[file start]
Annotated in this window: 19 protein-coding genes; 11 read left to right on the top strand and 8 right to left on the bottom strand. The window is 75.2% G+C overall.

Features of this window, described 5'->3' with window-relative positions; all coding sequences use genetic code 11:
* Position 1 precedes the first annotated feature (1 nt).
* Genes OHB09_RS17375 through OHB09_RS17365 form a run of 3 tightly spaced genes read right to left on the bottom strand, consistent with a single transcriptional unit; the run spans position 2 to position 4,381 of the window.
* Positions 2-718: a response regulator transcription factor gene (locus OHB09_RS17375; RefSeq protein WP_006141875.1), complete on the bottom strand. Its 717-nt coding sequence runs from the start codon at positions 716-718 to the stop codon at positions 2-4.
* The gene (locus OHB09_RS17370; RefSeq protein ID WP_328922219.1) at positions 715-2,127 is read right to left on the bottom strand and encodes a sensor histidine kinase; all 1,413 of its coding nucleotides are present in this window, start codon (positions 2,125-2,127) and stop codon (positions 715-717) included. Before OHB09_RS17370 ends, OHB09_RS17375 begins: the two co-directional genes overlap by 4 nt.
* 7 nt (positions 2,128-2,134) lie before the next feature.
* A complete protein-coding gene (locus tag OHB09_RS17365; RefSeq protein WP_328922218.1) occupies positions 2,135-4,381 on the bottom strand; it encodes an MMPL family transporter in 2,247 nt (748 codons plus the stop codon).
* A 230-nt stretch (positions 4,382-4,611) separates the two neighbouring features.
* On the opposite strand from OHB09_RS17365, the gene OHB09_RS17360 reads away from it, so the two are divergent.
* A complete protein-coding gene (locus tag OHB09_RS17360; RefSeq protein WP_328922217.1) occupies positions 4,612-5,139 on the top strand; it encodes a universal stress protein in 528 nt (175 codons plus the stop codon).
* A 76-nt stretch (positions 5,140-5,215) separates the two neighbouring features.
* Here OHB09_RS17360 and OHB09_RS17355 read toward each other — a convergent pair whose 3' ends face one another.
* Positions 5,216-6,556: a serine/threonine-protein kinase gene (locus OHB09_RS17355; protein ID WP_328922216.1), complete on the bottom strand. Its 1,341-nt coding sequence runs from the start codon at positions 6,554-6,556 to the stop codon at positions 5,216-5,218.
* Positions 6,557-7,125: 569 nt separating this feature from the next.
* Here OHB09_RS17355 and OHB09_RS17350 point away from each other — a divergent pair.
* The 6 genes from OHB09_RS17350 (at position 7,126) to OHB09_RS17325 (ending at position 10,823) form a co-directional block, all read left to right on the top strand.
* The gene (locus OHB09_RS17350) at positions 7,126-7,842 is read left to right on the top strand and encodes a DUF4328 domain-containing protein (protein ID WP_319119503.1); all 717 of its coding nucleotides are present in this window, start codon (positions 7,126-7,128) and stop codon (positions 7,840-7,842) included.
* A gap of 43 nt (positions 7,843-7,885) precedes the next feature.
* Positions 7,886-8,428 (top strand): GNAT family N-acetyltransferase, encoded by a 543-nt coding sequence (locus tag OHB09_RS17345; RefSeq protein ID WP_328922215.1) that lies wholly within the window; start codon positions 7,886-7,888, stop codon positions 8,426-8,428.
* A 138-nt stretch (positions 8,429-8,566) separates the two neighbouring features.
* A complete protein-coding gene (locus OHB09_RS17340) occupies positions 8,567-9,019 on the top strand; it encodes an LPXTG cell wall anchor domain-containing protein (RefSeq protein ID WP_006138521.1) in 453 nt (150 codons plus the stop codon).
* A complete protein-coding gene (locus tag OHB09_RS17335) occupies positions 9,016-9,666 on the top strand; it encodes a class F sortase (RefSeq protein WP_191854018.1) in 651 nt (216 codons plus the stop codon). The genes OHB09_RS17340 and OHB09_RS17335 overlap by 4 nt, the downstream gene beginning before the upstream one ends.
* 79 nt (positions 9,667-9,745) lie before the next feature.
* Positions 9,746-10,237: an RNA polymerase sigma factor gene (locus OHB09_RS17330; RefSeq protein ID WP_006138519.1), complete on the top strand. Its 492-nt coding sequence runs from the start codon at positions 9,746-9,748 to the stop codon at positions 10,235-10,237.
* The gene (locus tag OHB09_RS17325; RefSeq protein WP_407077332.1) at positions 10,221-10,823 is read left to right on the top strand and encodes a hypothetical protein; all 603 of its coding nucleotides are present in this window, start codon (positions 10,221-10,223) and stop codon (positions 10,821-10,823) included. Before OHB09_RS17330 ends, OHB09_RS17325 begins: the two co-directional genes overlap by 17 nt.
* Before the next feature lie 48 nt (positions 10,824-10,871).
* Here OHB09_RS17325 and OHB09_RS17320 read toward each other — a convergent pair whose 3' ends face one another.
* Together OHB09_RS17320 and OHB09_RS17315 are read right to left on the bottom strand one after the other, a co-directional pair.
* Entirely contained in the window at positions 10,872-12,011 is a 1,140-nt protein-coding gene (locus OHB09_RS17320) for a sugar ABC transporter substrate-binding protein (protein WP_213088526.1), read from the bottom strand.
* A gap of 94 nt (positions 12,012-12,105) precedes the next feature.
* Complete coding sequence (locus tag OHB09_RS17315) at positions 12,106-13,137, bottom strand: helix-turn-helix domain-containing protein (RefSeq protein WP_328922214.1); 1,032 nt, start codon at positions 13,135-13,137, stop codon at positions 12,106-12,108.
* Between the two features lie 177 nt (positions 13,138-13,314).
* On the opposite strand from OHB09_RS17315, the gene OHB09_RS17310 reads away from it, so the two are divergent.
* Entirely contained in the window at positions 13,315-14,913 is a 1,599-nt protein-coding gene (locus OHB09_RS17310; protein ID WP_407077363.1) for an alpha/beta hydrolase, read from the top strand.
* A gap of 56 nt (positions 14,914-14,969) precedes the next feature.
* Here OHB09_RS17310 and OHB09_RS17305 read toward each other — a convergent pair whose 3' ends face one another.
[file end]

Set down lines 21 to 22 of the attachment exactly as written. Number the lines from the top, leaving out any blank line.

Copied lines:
* A 138-nt stretch (positions 8,429-8,566) separates the two neighbouring features.
* A complete protein-coding gene (locus OHB09_RS17340) occupies positions 8,567-9,019 on the top strand; it encodes an LPXTG cell wall anchor domain-containing protein (RefSeq protein ID WP_006138521.1) in 453 nt (150 codons plus the stop codon).